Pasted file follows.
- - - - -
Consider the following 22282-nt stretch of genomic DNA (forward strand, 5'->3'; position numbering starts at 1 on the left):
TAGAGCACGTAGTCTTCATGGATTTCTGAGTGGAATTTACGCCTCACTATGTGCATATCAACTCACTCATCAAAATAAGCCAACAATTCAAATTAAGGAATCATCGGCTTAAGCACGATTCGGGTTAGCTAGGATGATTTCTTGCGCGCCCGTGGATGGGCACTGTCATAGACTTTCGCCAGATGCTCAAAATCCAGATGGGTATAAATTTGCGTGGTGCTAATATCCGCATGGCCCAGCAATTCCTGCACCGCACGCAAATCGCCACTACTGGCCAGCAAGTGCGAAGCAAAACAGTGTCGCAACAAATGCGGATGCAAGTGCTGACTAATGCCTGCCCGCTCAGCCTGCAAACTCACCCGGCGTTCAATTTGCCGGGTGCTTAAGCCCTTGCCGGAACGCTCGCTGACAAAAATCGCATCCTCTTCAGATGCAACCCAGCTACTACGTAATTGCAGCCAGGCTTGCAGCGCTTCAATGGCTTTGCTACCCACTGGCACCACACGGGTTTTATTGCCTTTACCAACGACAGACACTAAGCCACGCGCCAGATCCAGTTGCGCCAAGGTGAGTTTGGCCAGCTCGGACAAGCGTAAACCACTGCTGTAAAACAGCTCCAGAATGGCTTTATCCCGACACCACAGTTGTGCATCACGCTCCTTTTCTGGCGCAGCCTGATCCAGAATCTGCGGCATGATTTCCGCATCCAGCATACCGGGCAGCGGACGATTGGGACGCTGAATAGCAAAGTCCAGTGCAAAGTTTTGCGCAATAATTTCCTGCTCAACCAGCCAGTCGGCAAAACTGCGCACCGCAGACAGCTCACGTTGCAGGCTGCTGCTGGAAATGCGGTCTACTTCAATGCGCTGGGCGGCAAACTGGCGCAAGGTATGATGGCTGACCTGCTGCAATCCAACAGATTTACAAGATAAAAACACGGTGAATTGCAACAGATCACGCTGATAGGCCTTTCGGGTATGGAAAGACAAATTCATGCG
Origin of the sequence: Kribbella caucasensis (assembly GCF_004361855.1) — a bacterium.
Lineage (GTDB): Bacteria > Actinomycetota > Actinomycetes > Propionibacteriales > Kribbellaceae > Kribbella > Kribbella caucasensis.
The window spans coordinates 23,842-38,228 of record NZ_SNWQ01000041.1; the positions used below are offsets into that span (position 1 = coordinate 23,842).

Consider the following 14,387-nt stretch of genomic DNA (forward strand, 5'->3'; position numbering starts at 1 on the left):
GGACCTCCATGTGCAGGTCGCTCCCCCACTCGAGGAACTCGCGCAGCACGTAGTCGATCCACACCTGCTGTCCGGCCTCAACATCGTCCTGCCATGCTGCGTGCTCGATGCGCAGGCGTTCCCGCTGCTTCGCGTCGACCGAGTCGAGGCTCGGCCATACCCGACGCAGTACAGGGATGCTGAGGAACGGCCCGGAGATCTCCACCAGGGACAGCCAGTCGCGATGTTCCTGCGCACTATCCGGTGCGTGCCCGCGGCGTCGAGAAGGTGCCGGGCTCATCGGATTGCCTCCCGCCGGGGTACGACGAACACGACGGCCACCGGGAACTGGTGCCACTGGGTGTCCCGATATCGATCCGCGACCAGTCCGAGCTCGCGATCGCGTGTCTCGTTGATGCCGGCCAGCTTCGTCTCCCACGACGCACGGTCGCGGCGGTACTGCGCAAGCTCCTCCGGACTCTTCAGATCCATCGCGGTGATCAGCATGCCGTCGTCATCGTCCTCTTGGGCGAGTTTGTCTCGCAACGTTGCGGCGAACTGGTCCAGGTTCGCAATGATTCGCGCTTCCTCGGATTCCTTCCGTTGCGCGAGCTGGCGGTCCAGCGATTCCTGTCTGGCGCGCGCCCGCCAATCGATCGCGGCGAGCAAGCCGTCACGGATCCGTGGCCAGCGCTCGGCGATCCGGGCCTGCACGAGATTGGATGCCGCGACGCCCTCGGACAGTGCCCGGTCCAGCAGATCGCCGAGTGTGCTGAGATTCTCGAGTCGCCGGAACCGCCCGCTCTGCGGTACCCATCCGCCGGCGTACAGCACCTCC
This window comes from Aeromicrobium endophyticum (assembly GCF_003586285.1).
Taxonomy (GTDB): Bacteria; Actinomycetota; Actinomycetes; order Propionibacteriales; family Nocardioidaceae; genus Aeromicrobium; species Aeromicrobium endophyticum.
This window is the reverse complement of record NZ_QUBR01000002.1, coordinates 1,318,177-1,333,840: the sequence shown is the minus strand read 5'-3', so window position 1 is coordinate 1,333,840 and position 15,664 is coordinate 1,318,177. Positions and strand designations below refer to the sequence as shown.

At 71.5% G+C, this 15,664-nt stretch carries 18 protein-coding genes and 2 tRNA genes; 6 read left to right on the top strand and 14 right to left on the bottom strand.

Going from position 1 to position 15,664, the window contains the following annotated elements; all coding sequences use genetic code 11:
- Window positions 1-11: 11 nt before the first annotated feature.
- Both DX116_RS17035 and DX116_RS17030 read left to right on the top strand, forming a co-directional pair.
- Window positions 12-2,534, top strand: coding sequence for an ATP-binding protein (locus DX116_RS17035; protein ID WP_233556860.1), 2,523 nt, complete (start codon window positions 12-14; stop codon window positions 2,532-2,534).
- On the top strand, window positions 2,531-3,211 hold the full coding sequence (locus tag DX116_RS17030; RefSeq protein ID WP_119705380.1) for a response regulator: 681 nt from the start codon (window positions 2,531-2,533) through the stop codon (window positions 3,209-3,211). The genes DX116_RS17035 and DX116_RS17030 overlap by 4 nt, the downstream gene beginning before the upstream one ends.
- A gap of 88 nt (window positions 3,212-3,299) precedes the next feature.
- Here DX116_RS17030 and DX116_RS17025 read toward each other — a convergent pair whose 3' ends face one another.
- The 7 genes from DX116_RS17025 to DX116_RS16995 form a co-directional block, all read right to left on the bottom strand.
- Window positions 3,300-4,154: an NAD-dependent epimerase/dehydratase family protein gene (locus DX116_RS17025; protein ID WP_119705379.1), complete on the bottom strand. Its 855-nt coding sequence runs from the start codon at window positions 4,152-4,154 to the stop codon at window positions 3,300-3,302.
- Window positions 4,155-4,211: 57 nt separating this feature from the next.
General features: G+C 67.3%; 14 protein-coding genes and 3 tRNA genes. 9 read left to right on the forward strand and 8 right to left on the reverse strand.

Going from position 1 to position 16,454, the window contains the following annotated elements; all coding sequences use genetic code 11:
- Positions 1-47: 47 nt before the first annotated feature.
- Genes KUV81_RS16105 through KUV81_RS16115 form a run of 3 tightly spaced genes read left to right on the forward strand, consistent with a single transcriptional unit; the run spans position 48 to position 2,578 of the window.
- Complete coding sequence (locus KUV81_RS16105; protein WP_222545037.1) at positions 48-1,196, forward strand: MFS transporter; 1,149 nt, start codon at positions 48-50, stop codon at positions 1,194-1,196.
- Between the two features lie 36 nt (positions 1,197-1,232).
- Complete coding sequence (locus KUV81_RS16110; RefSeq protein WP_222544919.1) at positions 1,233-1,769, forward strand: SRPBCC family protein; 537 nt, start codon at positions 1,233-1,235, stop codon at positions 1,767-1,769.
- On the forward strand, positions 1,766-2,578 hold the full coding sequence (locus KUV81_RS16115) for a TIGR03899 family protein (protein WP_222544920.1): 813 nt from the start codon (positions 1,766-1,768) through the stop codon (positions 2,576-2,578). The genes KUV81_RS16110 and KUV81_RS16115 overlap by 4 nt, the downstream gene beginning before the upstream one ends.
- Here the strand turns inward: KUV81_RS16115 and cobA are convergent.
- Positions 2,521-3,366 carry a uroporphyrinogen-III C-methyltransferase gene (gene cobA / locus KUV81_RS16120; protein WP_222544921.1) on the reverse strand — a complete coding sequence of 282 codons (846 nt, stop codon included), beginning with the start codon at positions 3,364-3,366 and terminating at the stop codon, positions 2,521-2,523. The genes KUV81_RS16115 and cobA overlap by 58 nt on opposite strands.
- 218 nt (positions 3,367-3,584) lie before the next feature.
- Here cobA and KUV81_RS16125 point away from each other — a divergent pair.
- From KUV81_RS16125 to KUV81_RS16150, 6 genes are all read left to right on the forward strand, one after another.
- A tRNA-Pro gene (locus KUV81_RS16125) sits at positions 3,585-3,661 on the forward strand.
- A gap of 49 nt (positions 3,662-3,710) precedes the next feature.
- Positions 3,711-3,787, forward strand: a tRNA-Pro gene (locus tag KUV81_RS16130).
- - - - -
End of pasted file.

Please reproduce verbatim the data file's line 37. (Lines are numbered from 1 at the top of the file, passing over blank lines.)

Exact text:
- Positions 3,711-3,787, forward strand: a tRNA-Pro gene (locus tag KUV81_RS16130).